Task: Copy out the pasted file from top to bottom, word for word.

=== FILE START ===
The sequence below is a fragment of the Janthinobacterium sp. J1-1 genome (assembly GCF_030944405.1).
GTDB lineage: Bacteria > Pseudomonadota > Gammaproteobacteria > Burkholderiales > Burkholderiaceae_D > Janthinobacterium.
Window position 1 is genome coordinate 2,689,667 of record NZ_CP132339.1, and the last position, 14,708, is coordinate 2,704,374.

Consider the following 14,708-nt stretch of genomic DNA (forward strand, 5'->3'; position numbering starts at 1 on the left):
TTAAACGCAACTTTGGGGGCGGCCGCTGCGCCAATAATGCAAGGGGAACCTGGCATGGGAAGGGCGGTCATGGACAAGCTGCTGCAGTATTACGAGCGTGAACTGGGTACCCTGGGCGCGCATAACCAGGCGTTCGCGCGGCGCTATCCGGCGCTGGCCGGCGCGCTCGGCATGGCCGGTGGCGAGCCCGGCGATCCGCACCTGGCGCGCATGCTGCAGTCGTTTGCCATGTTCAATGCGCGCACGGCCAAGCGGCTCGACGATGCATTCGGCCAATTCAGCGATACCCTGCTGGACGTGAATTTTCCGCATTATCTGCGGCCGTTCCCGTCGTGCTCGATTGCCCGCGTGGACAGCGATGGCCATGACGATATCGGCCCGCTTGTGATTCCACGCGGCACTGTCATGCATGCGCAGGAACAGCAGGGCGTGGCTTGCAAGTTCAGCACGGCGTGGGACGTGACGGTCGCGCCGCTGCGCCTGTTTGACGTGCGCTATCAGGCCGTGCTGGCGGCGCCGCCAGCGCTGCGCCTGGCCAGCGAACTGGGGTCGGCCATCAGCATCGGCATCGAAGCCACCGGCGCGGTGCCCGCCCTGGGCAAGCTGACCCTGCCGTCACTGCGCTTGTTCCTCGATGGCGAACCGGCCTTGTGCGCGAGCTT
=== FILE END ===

The sequence below is a fragment of the Janthinobacterium sp. J1-1 genome (assembly GCF_030944405.1).
GTDB lineage: Bacteria > Pseudomonadota > Gammaproteobacteria > Burkholderiales > Burkholderiaceae_D > Janthinobacterium.
Window position 1 is genome coordinate 2,689,667 of record NZ_CP132339.1, and the last position, 14,708, is coordinate 2,704,374.

Consider the following 14,708-nt stretch of genomic DNA (forward strand, 5'->3'; position numbering starts at 1 on the left):
TTAAACGCAACTTTGGGGGCGGCCGCTGCGCCAATAATGCAAGGGGAACCTGGCATGGGAAGGGCGGTCATGGACAAGCTGCTGCAGTATTACGAGCGTGAACTGGGTACCCTGGGCGCGCATAACCAGGCGTTCGCGCGGCGCTATCCGGCGCTGGCCGGCGCGCTCGGCATGGCCGGTGGCGAGCCCGGCGATCCGCACCTGGCGCGCATGCTGCAGTCGTTTGCCATGTTCAATGCGCGCACGGCCAAGCGGCTCGACGATGCATTCGGCCAATTCAGCGATACCCTGCTGGACGTGAATTTTCCGCATTATCTGCGGCCGTTCCCGTCGTGCTCGATTGCCCGCGTGGACAGCGATGGCCATGACGATATCGGCCCGCTTGTGATTCCACGCGGCACTGTCATGCATGCGCAGGAACAGCAGGGCGTGGCTTGCAAGTTCAGCACGGCGTGGGACGTGACGGTCGCGCCGCTGCGCCTGTTTGACGTGCGCTATCAGGCCGTGCTGGCGGCGCCGCCAGCGCTGCGCCTGGCCAGCGAACTGGGGTCGGCCATCAGCATCGGCATCGAAGCCACCGGCGCGGTGCCCGCCCTGGGCAAGCTGACCCTGCCGTCACTGCGCTTGTTCCTCGATGGCGAACCGGCCTTGTGCGCGAGCTT